A Festival of Books
India’s growing visibility in the West no longer raises any eyebrows, whether in India or in the West. Still, it’s nice to know that the world’s largest fair for books specially set aside space and time for India and according to reports, India made quite a splash at the book fair.
The Indian preeminence in the Western world of books is not a new thing. Indian authors writing in English have been attracting attention for quite a while now, in a trend started decades ago by Salman Rushdie and followed by the likes of Amitav Ghosh, Amit Chaudhuri, Vikram Seth, Vikram Chandra and many others.
But that preeminence has not been without controversy. Valid questions have been raised of whether what is only a small segment of Indian literature (authors writing in English), is mistakenly being considered to be the entire canon of modern Indian literature (Rushdie must definitely take some of the blame for making ill-considered remarks on this issue).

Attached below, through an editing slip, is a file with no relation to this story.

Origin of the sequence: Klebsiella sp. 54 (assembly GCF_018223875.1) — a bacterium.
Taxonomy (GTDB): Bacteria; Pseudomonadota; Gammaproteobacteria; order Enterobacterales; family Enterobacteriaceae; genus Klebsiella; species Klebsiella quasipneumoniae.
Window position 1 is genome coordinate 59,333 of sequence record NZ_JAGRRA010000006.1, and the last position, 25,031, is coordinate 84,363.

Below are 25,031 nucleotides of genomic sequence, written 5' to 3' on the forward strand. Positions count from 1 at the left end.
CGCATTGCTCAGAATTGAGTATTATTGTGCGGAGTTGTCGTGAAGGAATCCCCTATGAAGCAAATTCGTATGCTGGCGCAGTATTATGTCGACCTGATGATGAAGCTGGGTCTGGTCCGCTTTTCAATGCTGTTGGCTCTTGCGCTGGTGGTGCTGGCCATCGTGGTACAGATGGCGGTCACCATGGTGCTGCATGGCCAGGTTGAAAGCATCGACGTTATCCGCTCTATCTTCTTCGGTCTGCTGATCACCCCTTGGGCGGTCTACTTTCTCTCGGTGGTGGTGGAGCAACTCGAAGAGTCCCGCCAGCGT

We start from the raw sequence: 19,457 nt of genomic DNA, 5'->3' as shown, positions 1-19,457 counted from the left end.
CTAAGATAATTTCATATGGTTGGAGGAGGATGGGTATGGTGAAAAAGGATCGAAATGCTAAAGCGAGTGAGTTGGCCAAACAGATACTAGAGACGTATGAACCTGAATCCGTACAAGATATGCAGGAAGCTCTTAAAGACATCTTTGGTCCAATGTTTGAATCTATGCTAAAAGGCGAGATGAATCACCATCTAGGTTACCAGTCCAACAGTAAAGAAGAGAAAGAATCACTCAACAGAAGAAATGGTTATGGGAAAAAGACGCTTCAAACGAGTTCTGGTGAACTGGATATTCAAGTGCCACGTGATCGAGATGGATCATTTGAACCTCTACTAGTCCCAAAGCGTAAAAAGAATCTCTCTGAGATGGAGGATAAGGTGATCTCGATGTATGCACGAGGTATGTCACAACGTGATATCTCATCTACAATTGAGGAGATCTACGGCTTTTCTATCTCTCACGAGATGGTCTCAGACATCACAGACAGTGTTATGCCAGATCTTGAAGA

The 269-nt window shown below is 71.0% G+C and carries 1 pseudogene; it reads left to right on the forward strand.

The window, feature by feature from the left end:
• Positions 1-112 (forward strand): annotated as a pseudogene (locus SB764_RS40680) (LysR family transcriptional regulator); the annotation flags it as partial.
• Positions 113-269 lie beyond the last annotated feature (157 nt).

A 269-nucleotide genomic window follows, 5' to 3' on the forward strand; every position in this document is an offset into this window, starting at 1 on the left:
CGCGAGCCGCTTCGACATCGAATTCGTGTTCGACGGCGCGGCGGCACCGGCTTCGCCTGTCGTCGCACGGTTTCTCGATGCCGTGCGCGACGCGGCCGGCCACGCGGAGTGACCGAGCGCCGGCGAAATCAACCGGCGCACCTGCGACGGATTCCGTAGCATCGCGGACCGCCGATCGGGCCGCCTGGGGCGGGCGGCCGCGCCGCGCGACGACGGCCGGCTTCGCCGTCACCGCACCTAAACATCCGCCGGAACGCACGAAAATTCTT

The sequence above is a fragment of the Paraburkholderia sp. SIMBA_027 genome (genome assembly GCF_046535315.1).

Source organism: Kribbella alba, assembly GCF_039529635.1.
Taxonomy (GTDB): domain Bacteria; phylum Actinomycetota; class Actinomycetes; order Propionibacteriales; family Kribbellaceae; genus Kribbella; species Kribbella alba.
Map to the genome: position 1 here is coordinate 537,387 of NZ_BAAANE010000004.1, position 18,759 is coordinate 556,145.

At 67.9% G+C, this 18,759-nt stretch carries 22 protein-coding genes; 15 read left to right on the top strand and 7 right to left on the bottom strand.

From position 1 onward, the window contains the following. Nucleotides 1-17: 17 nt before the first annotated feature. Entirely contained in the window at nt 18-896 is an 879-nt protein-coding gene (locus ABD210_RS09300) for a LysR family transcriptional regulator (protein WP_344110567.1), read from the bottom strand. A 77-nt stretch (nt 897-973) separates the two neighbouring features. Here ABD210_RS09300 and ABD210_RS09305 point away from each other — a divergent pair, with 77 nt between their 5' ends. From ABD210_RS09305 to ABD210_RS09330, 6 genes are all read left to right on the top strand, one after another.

The book fair’s homage to India could surely go some way towards rectifying that. Indian authors in English were there, to be sure, represented by the likes of Amitav Ghosh and Shashi Tharoor, but so were regional language titans like Mahasweta Devi and U.R. Ananthamurthy.
Frankfurt Book Fair director Juergen Boos made a particularly perceptive observation about the value of Indian literature in regional languages, and the warm welcome he proffered to India will warm the hearts of all South Asians. Our cover story gives more details.
Amartya Sen is rightly celebrated by Indians South Asians, too, particularly Bangladeshis hold him in high regard for his Nobel Prize-winning work in economics, but he has recently been in the public eye for a somewhat different reason.
In recent times, he has tirelessly spoken and written against growing sectarian schisms in the world, arguing that this goes against common sense and reason. Sen says diversity is not just something that characterizes human society, diversity of manifold identities is inherent in each individual human being as well, and we must guard against attempts by sectarian thugs to hijack reason and impose on us one preeminent identity or the other and sow discord, hatred and violence.